Andrew of Crete on the Exaltation of the Holy Cross  

Posted by Joe Rawls

Andrew, a native of Damascus, was a monk in Jerusalem, an archdeacon at Hagia Sophia in Constantinople, and ended his life as archbishop of Crete.  He is known mainly as a writer of liturgical texts.  The discourse excerpted below can be found at Oratio 10 in Exaltatione sanctae crucis:  PG 97, 1018-1019.

Had there been no cross, Christ could not have been crucified.  Had there been no cross, life itself could not have been nailed to the tree.  And if life had not been nailed to it, there would be no streams of immortality pouring from Christ's side, blood and water for the world's cleansing.  The legal bond of our sin would not be canceled, we should not have obtained our freedom, we should not have enjoyed the fruit of the tree of life and the gates of paradise would not stand open.  Had there been no cross, death would not have been trodden underfoot, nor hell despoiled.

Therefore, the cross is something wonderfully great and honorable.  It is great because through the cross the many noble acts of Christ found their consummation--very many indeed, for both his miracles and his sufferings were fully rewarded with victory.  The cross is honorable because it is both the sign of God's suffering and the trophy of his victory.  It stands for his suffering because on it he freely suffered unto death.  But it is also his trophy because it was the means by which the devil was wounded and death conquered; the barred gates of hell were smashed, and the cross became the one common salvation of the whole world.

Being Present to the Real Presence  

Posted by Joe Rawls

One of the pious customs of my pre-Vatican II Catholic boyhood was "making a visit to the Blessed Sacrament".  The priests and nuns would encourage us to enter the church when Mass was not being said, kneel at the communion rail in front of the high altar, and pray while focusing our attention on the tabernacle (only Anglicans called it an "aumbry") where the reserved consecrated bread--no wine in those days--was kept.  Since Christ was "truly present" in the sacrament of the Eucharist, we could feel that we were in the presence of God Himself.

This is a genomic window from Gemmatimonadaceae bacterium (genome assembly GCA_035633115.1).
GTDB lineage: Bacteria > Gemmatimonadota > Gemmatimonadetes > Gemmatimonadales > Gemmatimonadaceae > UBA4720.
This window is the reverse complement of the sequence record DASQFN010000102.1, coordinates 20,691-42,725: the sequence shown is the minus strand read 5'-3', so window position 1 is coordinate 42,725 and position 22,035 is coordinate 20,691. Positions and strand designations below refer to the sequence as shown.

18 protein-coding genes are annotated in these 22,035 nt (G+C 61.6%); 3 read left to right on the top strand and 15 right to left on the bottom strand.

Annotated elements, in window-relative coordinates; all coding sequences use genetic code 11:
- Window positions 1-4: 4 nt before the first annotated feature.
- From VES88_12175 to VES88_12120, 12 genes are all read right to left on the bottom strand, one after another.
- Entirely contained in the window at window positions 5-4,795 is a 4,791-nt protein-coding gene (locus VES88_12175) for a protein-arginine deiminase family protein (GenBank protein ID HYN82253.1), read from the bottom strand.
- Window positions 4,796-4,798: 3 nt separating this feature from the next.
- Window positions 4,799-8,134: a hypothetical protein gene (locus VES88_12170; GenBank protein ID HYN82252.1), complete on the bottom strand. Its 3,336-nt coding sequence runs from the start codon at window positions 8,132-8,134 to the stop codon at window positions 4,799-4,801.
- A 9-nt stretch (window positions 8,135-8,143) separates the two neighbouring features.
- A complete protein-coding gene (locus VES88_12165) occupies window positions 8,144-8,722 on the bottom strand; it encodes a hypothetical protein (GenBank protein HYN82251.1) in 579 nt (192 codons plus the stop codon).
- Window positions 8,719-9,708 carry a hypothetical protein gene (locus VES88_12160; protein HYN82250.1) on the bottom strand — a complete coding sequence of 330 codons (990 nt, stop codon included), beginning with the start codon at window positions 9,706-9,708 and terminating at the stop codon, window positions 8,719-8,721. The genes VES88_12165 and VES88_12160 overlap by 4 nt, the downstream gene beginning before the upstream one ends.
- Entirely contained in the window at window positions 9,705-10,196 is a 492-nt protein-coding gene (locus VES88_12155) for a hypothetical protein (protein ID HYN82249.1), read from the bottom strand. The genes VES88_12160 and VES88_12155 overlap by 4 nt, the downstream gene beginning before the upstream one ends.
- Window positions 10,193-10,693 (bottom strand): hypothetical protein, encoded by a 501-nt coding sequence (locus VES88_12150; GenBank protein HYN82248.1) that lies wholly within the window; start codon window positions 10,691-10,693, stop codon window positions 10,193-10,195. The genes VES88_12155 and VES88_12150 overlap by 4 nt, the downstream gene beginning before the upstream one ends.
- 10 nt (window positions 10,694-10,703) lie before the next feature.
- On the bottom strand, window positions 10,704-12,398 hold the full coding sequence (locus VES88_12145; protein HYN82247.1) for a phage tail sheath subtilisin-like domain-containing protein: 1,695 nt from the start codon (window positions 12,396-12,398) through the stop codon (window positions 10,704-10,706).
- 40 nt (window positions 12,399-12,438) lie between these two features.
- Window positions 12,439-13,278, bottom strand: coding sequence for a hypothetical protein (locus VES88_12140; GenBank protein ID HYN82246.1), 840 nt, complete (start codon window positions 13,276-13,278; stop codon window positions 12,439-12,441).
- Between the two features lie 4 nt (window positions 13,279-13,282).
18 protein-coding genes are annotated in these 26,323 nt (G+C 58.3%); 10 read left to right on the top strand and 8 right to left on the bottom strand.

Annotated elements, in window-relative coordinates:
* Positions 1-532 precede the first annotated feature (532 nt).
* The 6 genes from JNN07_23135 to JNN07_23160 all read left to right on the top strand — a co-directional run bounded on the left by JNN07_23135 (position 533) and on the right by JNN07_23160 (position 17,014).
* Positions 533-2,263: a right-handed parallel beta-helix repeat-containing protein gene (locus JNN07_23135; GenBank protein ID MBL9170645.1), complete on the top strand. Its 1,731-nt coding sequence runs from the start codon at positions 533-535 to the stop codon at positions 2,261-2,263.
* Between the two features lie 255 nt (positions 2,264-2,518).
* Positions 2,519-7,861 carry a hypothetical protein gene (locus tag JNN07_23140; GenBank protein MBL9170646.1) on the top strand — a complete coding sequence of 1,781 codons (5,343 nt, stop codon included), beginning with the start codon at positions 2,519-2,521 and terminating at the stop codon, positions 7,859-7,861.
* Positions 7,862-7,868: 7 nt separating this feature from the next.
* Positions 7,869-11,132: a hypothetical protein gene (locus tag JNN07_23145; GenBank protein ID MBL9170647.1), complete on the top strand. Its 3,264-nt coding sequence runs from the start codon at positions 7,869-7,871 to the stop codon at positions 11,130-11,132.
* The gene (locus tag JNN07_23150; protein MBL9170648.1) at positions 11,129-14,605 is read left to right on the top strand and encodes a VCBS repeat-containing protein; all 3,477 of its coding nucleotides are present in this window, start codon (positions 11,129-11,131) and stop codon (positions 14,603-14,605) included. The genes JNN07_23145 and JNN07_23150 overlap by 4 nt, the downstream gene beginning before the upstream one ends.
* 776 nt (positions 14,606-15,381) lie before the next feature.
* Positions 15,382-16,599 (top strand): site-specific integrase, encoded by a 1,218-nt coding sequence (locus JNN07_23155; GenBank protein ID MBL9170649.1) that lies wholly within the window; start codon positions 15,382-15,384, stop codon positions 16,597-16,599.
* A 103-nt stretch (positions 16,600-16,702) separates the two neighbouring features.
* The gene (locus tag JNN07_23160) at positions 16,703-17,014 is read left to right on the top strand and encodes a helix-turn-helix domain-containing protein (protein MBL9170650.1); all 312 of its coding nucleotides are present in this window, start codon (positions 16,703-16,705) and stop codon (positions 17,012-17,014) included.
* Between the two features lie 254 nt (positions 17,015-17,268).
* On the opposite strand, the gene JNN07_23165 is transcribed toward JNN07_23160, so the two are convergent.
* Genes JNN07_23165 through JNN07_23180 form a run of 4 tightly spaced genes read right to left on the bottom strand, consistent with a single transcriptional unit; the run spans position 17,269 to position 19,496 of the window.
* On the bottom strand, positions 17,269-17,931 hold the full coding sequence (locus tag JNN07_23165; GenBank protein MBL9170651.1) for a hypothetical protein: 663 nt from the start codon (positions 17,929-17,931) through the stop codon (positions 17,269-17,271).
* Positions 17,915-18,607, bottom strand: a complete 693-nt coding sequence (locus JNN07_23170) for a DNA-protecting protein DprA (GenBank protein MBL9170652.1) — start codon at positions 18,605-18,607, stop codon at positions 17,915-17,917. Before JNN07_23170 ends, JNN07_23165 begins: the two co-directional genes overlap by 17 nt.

This devotion also exists among high-church Anglicans, as seen in the excerpt below of a brief essay by Fr William, a member of St Gregory's Abbey in Three Rivers, MI.  Note his emphasis on the notion that silence and stillness "work" just as well as verbal prayer in this situation.


...I don't know why I find it easy to recreate and extend that liturgical silence when I make a visit to the reserved Sacrament.  But I do.  For me it's one of those times when the best response to God's self-manifestation is an awe-filled and deep quiet...

Certainlty words are important...For love to have meaning and to survive, the lovers have to talk to each other, and listen to each other.

But in addition to the exchange of words and the mutual understanding they build, love crys out for mutual presence, for intimacy, for time spent together.  In the Holy Eucharist, Jesus himself is present:  mysteriously, silently, sacramentally.  That means the Eucharist is where heaven and earth, eternity and time, grace and nature, touch. 

...But simply being quiet in the presence of the Lord is a form of prayer, too.  And it can be a powerful and spirit-filled kind of prayer.  In prayerful silence, we aren't like the couple talking about what's happened during the day, and how we are concerned about our kith and kin and the world around us...The prayer of quiet is like the couple sitting on the porch side by side in the evening who are sharing the time by being together at that time and place, not needing words at all just then.  That quiet time together, when we share it with our Lord, is a great blessing and time when God can work powerfully on our souls.